CHICAGO -- Bobby Portis made his professional debut memorable simply by waving his arms up and down. It was the second half of an otherwise meaningless preseason opener against the Milwaukee Bucks, and Portis decided he was going to do some dirty work by jumping on the floor for a loose ball. After the play was over, the confident 20-year-old rose to his feet and did what few players, let alone rookies, do at any point in the preseason: He moved his arms up and down, exhorting the United Center crowd to make a little noise. The fans took notice and cheered, but it seems as if his teammates and the rest of the league is already taking notice as well.
"He's great," Bulls point guard Derrick Rose said recently. "I love his confidence. That's big for a rookie, big for any player in this league, but big for a rookie coming in the way he's coming in. I think that's just going to push our bigs to play harder, and who knows what he can become one day?"
Nobody knows what any player will turn into after five preseason games, but the early returns from Portis have been great. Among the 34 rookies who have played in at least three preseason games, Portis leads all of them by averaging 10.4 rebounds a game, according to ESPN Stats and Information research. Minnesota Timberwolves rookie Karl-Anthony Towns, the first overall pick in last summer's draft, is second with 6.8 rebounds a game.
"He's one of the true inside-outside bigs you can get. He's good on the block but he can step out and shoot the ball with range. You don't see much of that. There's very few of those guys. Kevin Love can go down on the block and get something done and step out onto the perimeter. But man, you're talking a handful of guys. Chris Bosh, there's just not many guys who have that and Bobby does."Pistons coach Stan Van Gundy
Portis' 12.2 points a game is fifth among all rookies, and his 1.0 blocks a game is good for fourth in the group. Year after year when Bulls general manager Gar Forman addresses the media after the draft, the basketball lifer usually says something to the effect of how surprised he was that the organization's draft pick was still on the board when they selected. This year, it isn't just Forman who seems surprised that the Bulls were able to snag Portis with the 22nd pick in the draft.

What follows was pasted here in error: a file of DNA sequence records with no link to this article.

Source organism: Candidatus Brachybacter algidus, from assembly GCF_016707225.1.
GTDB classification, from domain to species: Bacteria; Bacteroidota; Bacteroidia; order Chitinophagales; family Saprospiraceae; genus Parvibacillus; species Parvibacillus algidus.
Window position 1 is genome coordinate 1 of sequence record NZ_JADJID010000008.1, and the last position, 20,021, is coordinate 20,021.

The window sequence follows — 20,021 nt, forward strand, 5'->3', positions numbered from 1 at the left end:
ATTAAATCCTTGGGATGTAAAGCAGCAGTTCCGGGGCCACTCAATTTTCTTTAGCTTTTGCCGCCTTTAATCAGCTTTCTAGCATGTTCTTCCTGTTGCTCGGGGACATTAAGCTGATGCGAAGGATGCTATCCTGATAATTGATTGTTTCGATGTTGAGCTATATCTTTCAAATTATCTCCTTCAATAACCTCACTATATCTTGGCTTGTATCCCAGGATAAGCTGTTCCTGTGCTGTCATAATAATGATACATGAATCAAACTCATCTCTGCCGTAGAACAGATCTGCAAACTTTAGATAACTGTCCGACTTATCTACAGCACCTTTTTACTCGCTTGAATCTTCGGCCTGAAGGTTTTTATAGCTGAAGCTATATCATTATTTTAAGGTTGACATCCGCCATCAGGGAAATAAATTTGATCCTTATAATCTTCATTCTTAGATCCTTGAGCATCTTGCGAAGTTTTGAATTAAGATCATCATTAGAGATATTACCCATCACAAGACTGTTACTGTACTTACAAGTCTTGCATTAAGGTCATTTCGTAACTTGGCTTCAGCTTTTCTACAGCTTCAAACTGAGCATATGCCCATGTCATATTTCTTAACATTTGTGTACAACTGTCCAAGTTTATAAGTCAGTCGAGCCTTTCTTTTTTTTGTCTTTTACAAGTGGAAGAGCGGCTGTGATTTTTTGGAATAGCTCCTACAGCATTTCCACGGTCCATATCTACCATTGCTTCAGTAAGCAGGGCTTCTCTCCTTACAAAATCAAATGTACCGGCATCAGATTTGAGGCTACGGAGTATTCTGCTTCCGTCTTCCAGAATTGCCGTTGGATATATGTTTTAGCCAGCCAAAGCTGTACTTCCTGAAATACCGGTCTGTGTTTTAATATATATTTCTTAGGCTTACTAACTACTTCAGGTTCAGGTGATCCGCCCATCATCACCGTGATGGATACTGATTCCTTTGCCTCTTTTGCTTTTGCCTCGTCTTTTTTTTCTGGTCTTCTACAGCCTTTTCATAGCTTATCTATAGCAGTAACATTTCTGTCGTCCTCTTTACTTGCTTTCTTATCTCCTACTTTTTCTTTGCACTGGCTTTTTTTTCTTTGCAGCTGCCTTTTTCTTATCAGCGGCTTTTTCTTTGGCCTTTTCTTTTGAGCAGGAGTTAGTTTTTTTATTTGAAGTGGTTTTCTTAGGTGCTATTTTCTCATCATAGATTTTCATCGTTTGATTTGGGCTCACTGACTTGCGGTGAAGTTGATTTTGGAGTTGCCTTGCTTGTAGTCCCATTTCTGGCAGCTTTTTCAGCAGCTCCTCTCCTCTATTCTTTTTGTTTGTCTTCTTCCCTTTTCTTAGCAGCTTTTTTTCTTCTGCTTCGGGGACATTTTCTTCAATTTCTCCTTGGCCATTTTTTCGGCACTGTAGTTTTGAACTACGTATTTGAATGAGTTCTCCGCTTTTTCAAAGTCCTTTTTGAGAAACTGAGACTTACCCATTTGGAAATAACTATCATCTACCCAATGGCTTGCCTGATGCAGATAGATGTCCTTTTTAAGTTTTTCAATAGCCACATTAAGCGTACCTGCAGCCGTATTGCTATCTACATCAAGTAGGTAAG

"He was a guy we really liked heading into the draft," Detroit Pistons head coach Stan Van Gundy said. "I'm not surprised with how well he's playing. He's one of the true inside-outside bigs you can get. He's good on the block but he can step out and shoot the ball with range. You don't see much of that. There's very few of those guys. Kevin Love can go down on the block and get something done and step out onto the perimeter. But man, you're talking a handful of guys. Chris Bosh, there's just not many guys who have that, and Bobby does."
The Bulls would be thrilled if Portis turned into anything close to the players that Love and Bosh have become over time, but what has been evident since training camp began is how much of an immediate impact he has made.
"Plus my impression of him going into the draft is this is just a no-nonsense, hard-playing guy that is out there to win games," Van Gundy said. "So they got a very good one. We were a little surprised that he lasted as long as he did in the draft. And I think it worked out well for Chicago; he looks like a really good one for the future."
While Portis quickly develops a reputation within the league, he doesn't seem the least bit surprised that he has come in and performed at such a high level early on.
"Surprised?" Portis said. "No. I prepared myself for this situation. I prepared myself to be a good NBA player some day. I've always worked hard, I've always stayed composed, stayed level-headed. It's not being surprised, it's being ready for your moment. Every time coach puts me out there the only thing I try to do is play hard."
New Bulls head coach Fred Hoiberg acknowledges that developing a rotation is going to be one of his toughest challenges, but it's hard to envision a scenario where Portis isn't given rotational minutes early in the season. He plays hard, he plays tough and he has got an attitude that the Bulls could use more of this year.
"I just think it's his energy," Hoiberg said. "Anybody that goes out and plays that hard every possession, good things generally happen and that's exactly what Bobby has done."
For his part, Portis isn't shy about the fact he's going to continue to play hard. In this preseason format where players aren't always going 100 miles an hour at all times, Portis looks like a player who always has his foot planted firmly on the gas.
"I can't see myself stop [from] playing hard," Portis said. "That's something that I've always [done] and that's play hard. If I don't play hard, I'm not myself. I have to go out there and do what I do. I can't just jog up and down the court and not get intense and try to fire the crowd up and get myself pumped up. If I don't do that, then I'm not being myself and I'm doing an injustice to my basketball team and my teammates."
That's the kind of attitude everyone in the league can appreciate, but especially a player such as 20-year veteran Kevin Garnett. At 39, the Timberwolves' big man has made a career of playing harder than most. That's why the 20-year-old Portis enjoyed some trash talk with the future Hall of Famer during a recent preseason game in Winnipeg.
"He was talking about, 'Aw yeah, [this is] grown-man business right here, boy,'" Portis said, chuckling, as he recounted Garnett's words. "'I'm 40 and you 20.'"
No matter the age, if Portis keeps playing the way he has early, he'll carve out a niche for himself the way Garnett has done over time. Every possession counts -- even in the preseason.